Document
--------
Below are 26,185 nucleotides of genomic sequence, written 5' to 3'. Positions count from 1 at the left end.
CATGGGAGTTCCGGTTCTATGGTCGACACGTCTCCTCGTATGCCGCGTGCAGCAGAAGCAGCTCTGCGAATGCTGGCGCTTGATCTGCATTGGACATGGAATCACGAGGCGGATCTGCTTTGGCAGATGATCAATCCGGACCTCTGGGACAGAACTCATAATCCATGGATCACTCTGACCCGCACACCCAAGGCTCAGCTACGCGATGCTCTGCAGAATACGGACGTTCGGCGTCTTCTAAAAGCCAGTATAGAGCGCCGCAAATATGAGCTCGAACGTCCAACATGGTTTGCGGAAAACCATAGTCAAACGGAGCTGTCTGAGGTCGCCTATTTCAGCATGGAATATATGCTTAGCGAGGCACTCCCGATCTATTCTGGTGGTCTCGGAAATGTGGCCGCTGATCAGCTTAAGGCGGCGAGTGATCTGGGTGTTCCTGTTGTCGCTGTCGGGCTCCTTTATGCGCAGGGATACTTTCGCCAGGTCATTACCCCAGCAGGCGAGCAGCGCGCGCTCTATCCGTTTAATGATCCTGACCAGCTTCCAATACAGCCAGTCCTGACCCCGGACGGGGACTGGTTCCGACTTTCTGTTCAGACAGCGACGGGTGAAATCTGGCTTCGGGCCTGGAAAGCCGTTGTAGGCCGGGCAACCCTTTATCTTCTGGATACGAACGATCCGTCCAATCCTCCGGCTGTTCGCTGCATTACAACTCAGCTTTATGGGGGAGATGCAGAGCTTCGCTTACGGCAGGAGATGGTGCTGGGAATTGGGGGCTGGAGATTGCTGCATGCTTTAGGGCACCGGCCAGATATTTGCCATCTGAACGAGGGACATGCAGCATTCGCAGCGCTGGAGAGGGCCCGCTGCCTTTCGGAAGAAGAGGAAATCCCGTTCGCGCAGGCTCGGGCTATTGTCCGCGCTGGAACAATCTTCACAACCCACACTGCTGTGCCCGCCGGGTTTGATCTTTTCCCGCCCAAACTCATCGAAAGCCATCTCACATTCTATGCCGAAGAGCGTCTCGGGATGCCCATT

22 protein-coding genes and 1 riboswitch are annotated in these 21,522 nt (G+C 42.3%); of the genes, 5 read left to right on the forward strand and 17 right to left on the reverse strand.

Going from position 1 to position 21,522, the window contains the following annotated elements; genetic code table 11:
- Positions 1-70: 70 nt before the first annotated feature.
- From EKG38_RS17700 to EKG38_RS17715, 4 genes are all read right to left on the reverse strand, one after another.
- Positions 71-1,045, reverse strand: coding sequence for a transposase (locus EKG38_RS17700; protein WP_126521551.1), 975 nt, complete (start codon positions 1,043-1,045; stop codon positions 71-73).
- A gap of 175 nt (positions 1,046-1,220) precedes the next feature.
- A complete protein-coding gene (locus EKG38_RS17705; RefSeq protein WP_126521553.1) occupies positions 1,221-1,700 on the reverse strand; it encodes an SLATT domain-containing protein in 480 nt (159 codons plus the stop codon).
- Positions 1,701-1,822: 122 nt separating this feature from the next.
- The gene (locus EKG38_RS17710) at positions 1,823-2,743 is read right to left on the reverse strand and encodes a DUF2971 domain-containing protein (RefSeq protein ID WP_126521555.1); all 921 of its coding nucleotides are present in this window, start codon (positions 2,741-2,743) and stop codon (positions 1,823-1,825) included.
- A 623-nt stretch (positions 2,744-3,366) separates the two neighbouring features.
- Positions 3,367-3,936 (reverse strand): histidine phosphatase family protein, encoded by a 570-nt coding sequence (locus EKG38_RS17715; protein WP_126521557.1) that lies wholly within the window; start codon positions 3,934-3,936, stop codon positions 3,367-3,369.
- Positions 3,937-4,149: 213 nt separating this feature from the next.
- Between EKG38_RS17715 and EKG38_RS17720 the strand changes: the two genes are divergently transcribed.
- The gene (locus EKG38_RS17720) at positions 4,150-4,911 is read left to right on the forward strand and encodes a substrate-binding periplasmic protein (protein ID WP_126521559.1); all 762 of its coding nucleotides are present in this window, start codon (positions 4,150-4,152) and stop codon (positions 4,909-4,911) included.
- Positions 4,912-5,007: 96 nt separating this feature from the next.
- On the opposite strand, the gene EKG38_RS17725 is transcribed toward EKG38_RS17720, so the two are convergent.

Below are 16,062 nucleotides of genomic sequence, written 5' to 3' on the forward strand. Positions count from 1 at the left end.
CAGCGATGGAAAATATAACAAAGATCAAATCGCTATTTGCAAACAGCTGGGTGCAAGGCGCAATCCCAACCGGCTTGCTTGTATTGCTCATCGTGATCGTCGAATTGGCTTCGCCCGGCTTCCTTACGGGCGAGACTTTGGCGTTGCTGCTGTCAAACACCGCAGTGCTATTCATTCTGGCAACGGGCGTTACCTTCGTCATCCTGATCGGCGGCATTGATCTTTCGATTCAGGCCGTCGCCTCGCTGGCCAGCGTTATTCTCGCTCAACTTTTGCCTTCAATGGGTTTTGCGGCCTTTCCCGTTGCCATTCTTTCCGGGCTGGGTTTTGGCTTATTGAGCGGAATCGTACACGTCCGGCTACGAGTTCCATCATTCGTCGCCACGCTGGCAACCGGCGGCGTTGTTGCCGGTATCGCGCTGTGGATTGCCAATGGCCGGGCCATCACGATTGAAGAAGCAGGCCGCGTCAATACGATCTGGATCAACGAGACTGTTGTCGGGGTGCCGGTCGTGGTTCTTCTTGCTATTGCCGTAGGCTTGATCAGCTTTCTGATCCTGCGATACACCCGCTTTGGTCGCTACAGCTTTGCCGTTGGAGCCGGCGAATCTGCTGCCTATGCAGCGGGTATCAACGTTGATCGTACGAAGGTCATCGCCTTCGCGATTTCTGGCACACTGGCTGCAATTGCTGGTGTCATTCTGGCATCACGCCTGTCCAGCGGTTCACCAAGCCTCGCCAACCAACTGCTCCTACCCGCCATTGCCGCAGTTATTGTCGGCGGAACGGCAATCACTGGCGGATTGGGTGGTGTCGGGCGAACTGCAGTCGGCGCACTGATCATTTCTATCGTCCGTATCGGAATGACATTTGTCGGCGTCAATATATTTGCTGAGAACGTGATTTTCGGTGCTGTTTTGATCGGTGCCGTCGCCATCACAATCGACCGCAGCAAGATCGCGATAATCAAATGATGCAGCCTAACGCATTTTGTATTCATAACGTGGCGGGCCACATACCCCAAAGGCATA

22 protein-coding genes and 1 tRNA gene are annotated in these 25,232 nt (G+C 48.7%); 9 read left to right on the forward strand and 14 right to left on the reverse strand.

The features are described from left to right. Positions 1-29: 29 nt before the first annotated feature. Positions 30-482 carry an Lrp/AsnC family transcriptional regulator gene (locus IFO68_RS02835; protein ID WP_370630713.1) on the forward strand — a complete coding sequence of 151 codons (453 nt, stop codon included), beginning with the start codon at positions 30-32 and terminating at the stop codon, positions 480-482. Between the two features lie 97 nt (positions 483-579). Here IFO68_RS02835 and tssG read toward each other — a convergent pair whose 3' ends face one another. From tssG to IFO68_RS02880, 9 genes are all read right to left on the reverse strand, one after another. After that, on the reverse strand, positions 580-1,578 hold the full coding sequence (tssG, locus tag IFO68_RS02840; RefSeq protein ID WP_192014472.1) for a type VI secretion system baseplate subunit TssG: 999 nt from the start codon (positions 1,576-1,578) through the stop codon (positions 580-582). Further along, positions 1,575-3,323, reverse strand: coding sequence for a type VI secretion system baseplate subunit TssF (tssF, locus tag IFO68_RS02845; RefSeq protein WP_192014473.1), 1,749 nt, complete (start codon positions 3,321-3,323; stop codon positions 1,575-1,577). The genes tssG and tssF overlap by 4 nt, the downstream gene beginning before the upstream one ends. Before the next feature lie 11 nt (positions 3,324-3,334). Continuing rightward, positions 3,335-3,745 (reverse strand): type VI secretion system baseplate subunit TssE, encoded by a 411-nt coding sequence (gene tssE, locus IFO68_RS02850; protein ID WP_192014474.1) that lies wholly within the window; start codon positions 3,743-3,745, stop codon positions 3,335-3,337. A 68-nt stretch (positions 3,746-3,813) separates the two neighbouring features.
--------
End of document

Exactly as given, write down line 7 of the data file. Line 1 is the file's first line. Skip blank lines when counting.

- Positions 71-1,045, reverse strand: coding sequence for a transposase (locus EKG38_RS17700; protein WP_126521551.1), 975 nt, complete (start codon positions 1,043-1,045; stop codon positions 71-73).